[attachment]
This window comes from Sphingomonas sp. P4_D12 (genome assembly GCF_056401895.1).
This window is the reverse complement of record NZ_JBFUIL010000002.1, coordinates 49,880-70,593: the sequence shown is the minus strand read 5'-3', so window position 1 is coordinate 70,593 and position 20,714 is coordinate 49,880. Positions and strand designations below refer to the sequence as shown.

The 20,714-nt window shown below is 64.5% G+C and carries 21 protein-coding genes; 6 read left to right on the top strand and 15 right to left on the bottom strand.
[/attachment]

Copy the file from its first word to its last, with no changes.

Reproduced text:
This window comes from Sphingomonas sp. P4_D12 (genome assembly GCF_056401895.1).
This window is the reverse complement of record NZ_JBFUIL010000002.1, coordinates 49,880-70,593: the sequence shown is the minus strand read 5'-3', so window position 1 is coordinate 70,593 and position 20,714 is coordinate 49,880. Positions and strand designations below refer to the sequence as shown.

The 20,714-nt window shown below is 64.5% G+C and carries 21 protein-coding genes; 6 read left to right on the top strand and 15 right to left on the bottom strand.